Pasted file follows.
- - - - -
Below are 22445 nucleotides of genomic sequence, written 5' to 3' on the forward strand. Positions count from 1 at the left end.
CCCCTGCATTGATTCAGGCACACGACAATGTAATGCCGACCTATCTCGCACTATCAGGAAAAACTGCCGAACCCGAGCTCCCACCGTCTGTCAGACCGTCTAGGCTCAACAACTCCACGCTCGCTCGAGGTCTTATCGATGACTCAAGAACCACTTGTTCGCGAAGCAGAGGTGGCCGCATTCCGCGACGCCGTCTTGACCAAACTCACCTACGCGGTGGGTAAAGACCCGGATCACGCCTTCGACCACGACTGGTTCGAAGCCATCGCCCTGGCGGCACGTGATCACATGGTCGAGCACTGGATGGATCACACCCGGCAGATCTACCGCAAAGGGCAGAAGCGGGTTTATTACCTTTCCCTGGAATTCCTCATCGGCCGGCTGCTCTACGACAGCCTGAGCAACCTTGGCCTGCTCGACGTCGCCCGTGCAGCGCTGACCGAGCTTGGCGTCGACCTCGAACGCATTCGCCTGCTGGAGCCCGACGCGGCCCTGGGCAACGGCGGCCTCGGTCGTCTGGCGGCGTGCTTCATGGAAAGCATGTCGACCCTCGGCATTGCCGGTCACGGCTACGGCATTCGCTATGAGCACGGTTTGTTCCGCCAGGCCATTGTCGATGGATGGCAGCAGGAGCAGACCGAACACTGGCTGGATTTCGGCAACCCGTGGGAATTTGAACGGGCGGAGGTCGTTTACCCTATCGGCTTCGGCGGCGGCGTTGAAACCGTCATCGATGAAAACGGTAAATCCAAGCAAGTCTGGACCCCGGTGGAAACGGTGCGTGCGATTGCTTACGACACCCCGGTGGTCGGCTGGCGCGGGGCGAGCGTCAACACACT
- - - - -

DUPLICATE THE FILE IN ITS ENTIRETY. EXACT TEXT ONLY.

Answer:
Below are 22445 nucleotides of genomic sequence, written 5' to 3' on the forward strand. Positions count from 1 at the left end.
CCCCTGCATTGATTCAGGCACACGACAATGTAATGCCGACCTATCTCGCACTATCAGGAAAAACTGCCGAACCCGAGCTCCCACCGTCTGTCAGACCGTCTAGGCTCAACAACTCCACGCTCGCTCGAGGTCTTATCGATGACTCAAGAACCACTTGTTCGCGAAGCAGAGGTGGCCGCATTCCGCGACGCCGTCTTGACCAAACTCACCTACGCGGTGGGTAAAGACCCGGATCACGCCTTCGACCACGACTGGTTCGAAGCCATCGCCCTGGCGGCACGTGATCACATGGTCGAGCACTGGATGGATCACACCCGGCAGATCTACCGCAAAGGGCAGAAGCGGGTTTATTACCTTTCCCTGGAATTCCTCATCGGCCGGCTGCTCTACGACAGCCTGAGCAACCTTGGCCTGCTCGACGTCGCCCGTGCAGCGCTGACCGAGCTTGGCGTCGACCTCGAACGCATTCGCCTGCTGGAGCCCGACGCGGCCCTGGGCAACGGCGGCCTCGGTCGTCTGGCGGCGTGCTTCATGGAAAGCATGTCGACCCTCGGCATTGCCGGTCACGGCTACGGCATTCGCTATGAGCACGGTTTGTTCCGCCAGGCCATTGTCGATGGATGGCAGCAGGAGCAGACCGAACACTGGCTGGATTTCGGCAACCCGTGGGAATTTGAACGGGCGGAGGTCGTTTACCCTATCGGCTTCGGCGGCGGCGTTGAAACCGTCATCGATGAAAACGGTAAATCCAAGCAAGTCTGGACCCCGGTGGAAACGGTGCGTGCGATTGCTTACGACACCCCGGTGGTCGGCTGGCGCGGGGCGAGCGTCAACACACT